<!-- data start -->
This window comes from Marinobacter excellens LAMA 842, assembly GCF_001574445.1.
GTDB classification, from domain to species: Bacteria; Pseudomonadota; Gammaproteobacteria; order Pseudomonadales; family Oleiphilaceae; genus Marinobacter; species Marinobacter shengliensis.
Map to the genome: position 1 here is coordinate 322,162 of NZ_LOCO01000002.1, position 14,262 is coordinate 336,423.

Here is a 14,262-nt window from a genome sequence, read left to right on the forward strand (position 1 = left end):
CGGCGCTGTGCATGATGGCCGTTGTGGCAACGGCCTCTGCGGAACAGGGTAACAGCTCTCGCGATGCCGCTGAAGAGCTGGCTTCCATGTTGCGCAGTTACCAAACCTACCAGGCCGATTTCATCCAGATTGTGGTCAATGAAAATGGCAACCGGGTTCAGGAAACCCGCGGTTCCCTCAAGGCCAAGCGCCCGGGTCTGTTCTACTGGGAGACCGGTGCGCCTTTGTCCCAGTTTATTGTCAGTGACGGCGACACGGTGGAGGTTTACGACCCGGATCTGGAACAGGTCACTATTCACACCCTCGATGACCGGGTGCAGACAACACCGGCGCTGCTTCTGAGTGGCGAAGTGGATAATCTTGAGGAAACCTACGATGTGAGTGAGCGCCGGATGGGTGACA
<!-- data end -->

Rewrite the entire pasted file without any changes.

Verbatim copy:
This window comes from Marinobacter excellens LAMA 842, assembly GCF_001574445.1.
GTDB classification, from domain to species: Bacteria; Pseudomonadota; Gammaproteobacteria; order Pseudomonadales; family Oleiphilaceae; genus Marinobacter; species Marinobacter shengliensis.
Map to the genome: position 1 here is coordinate 322,162 of NZ_LOCO01000002.1, position 14,262 is coordinate 336,423.

Here is a 14,262-nt window from a genome sequence, read left to right on the forward strand (position 1 = left end):
CGGCGCTGTGCATGATGGCCGTTGTGGCAACGGCCTCTGCGGAACAGGGTAACAGCTCTCGCGATGCCGCTGAAGAGCTGGCTTCCATGTTGCGCAGTTACCAAACCTACCAGGCCGATTTCATCCAGATTGTGGTCAATGAAAATGGCAACCGGGTTCAGGAAACCCGCGGTTCCCTCAAGGCCAAGCGCCCGGGTCTGTTCTACTGGGAGACCGGTGCGCCTTTGTCCCAGTTTATTGTCAGTGACGGCGACACGGTGGAGGTTTACGACCCGGATCTGGAACAGGTCACTATTCACACCCTCGATGACCGGGTGCAGACAACACCGGCGCTGCTTCTGAGTGGCGAAGTGGATAATCTTGAGGAAACCTACGATGTGAGTGAGCGCCGGATGGGTGACA